We set the stage for the players and that's our job; if you can't accept that, you shouldn't be doing it. The best compliment is that nobody mentions the field at all. If they are, it usually means something is wrong. —Ed Mangan, the NFL's field director for this year's Super Bowl
EAST RUTHERFORD, N.J. — It may qualify as a small irony that in the run-up to the first outdoor, cold-weather Super Bowl, the people seemingly least threatened about the possibility of bad weather are the folks whose job is to protect the surface on which the game will be played.
It should come as no surprise, since the NFL's groundskeeping experts are used to dealing with the elements — and improvising when they have to.
Like the time when rehearsals the night before one Super Bowl put foot-deep indentations into the NFL logo at midfield, necessitating an emergency trip to a local high school field where crews dug up chunks of sod as a replacement.
Or the 1970 game between the Kansas City Chiefs and Minnesota Vikings at Tulane Stadium in New Orleans, when crews had to spread wood chips and sawdust across the field and paint it green to look presentable.
None of that figures to happen at New Jersey's MetLife Stadium in February, but there certainly will be more scrutiny as the NFL uses the game as a test case for possible future cold-weather games. For all the extra attention, Ed Mangan, the league's field director for the Feb. 2 game, likened his job to an offensive lineman's, in which anonymity is its own reward.
"We set the stage for the players and that's our job; if you can't accept that, you shouldn't be doing it," Mangan said. "The best compliment is that nobody mentions the field at all. If they are, it usually means something is wrong."
MetLife Stadium, home to the New York Giants and New York Jets, likely will make things easier for the NFL in one respect. It has an artificial playing surface, which means the league won't have to truck in specially-grown sod as in previous Super Bowls. The re-sodding of Super Bowl fields has become a science, with sod grown up to two years in advance at special farms. (For home lawn enthusiasts, the NFL uses a hybrid Bermuda grass as a base, overseeded with perennial rye grass, Mangan said).
Artificial turf can be affected by snowy or icy conditions but is a big improvement over natural grass, according to Jets kicker Nick Folk.
"The toughest places to kick are the ones that are outdoors with grass, like Chicago and Cleveland," Folk said. "I mean, it's tough here, too, but you don't have to worry about the turf. It's going to be there and you don't have to worry about your footing or falling. If you check it before the game, you've got it pretty much figured out, hopefully. It's going to be interesting to see how it plays out in the Super Bowl, that's for sure."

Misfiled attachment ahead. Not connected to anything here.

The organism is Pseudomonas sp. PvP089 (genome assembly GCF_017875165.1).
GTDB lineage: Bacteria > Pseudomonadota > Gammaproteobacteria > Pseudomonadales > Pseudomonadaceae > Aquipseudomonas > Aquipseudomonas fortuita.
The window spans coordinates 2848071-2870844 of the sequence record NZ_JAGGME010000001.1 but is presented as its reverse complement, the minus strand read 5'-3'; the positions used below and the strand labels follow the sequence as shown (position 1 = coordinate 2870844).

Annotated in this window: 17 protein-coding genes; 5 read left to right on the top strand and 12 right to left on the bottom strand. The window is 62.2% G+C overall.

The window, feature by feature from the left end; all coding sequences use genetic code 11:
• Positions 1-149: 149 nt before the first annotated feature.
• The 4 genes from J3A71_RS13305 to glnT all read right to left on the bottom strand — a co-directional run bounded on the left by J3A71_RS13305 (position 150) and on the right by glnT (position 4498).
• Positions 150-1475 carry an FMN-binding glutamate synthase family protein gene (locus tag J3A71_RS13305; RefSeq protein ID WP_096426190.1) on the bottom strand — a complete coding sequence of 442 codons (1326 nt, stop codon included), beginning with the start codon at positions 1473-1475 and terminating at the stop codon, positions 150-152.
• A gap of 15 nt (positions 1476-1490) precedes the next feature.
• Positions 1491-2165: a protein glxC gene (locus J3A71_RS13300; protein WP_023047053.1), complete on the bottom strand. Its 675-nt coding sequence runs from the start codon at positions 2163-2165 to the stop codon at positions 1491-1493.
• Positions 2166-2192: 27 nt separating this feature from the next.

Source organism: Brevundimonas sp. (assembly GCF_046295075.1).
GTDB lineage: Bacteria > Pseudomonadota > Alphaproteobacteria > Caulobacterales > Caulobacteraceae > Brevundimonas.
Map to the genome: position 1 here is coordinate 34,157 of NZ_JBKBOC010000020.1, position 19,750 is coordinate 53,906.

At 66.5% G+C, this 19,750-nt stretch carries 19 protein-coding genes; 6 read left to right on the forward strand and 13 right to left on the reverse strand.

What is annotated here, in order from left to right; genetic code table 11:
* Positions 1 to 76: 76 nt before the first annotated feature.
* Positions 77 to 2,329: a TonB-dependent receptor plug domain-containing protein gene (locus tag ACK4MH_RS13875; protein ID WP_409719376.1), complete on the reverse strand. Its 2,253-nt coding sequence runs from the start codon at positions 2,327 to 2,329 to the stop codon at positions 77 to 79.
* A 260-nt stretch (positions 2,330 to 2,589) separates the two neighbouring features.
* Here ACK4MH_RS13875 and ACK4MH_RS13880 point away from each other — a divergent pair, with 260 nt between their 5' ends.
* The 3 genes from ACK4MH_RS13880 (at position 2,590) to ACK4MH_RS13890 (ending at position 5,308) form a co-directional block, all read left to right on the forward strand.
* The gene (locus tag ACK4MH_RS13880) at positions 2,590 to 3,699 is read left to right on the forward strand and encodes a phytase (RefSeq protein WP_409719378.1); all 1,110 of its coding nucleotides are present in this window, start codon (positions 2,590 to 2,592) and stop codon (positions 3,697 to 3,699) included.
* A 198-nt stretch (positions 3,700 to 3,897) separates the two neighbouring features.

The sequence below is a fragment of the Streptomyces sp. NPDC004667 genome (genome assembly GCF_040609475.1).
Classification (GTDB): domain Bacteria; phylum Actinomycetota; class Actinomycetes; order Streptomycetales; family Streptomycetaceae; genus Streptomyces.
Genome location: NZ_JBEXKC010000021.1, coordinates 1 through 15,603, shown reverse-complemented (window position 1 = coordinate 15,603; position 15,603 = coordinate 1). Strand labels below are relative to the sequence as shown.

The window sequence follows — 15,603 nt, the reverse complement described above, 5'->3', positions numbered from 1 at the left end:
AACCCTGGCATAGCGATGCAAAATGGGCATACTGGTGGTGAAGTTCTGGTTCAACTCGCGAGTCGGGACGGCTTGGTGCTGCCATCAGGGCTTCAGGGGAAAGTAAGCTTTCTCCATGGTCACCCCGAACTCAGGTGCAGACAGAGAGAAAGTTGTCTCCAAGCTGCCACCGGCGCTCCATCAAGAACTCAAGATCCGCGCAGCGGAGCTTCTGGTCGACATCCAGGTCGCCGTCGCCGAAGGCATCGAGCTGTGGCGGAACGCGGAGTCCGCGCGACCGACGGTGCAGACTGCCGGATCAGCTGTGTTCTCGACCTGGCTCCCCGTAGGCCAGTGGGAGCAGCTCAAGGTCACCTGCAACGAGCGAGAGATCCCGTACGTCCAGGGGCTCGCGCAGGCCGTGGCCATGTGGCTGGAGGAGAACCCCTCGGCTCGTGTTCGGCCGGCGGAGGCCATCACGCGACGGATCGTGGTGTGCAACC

For February's Super Bowl, the actual game may put less stress on the field than the days leading up to it, Mangan said. Rehearsals for pre-game, halftime and postgame activities will bring heavy traffic to the field for up to 20 hours, or about six times longer than the average game lasts.
Sometimes the rehearsals can uncover unforeseen problems. Legendary groundskeeper George Toma, who has worked in some capacity at every Super Bowl, recalled the singer Chubby Checker preparing to rehearse his halftime routine on a rolling jukebox that almost immediately sank into the stadium sod and wouldn't move.
"I told them the tires weren't wide enough, so they went up and put on wider tires," he said. "But then they tried to bring it down the tunnel and it was too wide to fit in the tunnel. We worked all night to get it fixed right."
If the weather takes a nosedive leading up to this Super Bowl, Mangan's crew of about 30, with help from the crews of the Giants, Jets and MetLife Stadium, will keep the field warm and dry with heaters and blowers under a tarp. They'll do the same for the practice fields the teams will use — the Giants' adjacent to the stadium and the Jets' in Florham Park, about 20 miles away. On game day, they'll be at the ready with power brushes, brooms and shovels in case yard lines have to be cleared off, as happened in last Sunday's blizzard in Philadelphia. Mangan said he is also experimenting with de-icing liquids and other snow-melting components.
"We don't want to be a hindrance to the game or stop the game, but it's going to be hard to see the game on the field with no yard lines," he said. "We don't want to interrupt the flow of the game, but the field needs to be playable."
Depending on the weather, the end zones, which will feature the teams' names and logos, could be rolled up and kept warm and dry in tents on-site during the painting process, Mangan said.
It's a far cry from the first Super Bowl when Toma went to Los Angeles by himself with a three-by-four-foot trunk of equipment that included a bunch of two-gallon spray cans to paint the field. Today, tractor-trailers are needed to haul all the gear.
"The weather is our largest challenge," Mangan acknowledged. "The weather is the weakest link, it's something we can't control, but it's something we are prepared for."
Associated Press writer Dennis Waszak Jr. contributed to this story.